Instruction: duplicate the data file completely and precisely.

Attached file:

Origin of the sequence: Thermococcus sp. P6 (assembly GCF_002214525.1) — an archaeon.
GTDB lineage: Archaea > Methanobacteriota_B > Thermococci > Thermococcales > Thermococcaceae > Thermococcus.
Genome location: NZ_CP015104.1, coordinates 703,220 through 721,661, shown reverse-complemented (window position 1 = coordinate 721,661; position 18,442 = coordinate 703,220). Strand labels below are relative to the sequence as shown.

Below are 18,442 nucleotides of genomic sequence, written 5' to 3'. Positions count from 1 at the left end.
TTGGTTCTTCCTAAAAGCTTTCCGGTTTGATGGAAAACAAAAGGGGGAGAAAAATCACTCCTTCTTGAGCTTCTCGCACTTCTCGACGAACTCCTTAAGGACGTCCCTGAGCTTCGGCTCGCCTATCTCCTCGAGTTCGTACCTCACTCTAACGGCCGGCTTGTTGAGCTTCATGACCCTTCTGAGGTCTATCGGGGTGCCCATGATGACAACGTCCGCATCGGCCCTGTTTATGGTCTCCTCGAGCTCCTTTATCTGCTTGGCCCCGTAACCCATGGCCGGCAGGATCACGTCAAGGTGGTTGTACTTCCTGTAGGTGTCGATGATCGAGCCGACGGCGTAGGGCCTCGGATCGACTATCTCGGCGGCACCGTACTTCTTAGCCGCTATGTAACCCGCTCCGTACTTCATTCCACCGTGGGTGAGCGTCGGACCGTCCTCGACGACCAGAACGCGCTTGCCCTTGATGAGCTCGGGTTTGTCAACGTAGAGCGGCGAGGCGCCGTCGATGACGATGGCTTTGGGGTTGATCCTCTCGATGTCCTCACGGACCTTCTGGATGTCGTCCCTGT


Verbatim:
Origin of the sequence: Thermococcus sp. P6 (assembly GCF_002214525.1) — an archaeon.
GTDB lineage: Archaea > Methanobacteriota_B > Thermococci > Thermococcales > Thermococcaceae > Thermococcus.
Genome location: NZ_CP015104.1, coordinates 703,220 through 721,661, shown reverse-complemented (window position 1 = coordinate 721,661; position 18,442 = coordinate 703,220). Strand labels below are relative to the sequence as shown.

Below are 18,442 nucleotides of genomic sequence, written 5' to 3'. Positions count from 1 at the left end.
TTGGTTCTTCCTAAAAGCTTTCCGGTTTGATGGAAAACAAAAGGGGGAGAAAAATCACTCCTTCTTGAGCTTCTCGCACTTCTCGACGAACTCCTTAAGGACGTCCCTGAGCTTCGGCTCGCCTATCTCCTCGAGTTCGTACCTCACTCTAACGGCCGGCTTGTTGAGCTTCATGACCCTTCTGAGGTCTATCGGGGTGCCCATGATGACAACGTCCGCATCGGCCCTGTTTATGGTCTCCTCGAGCTCCTTTATCTGCTTGGCCCCGTAACCCATGGCCGGCAGGATCACGTCAAGGTGGTTGTACTTCCTGTAGGTGTCGATGATCGAGCCGACGGCGTAGGGCCTCGGATCGACTATCTCGGCGGCACCGTACTTCTTAGCCGCTATGTAACCCGCTCCGTACTTCATTCCACCGTGGGTGAGCGTCGGACCGTCCTCGACGACCAGAACGCGCTTGCCCTTGATGAGCTCGGGTTTGTCAACGTAGAGCGGCGAGGCGCCGTCGATGACGATGGCTTTGGGGTTGATCCTCTCGATGTCCTCACGGACCTTCTGGATGTCGTCCCTGT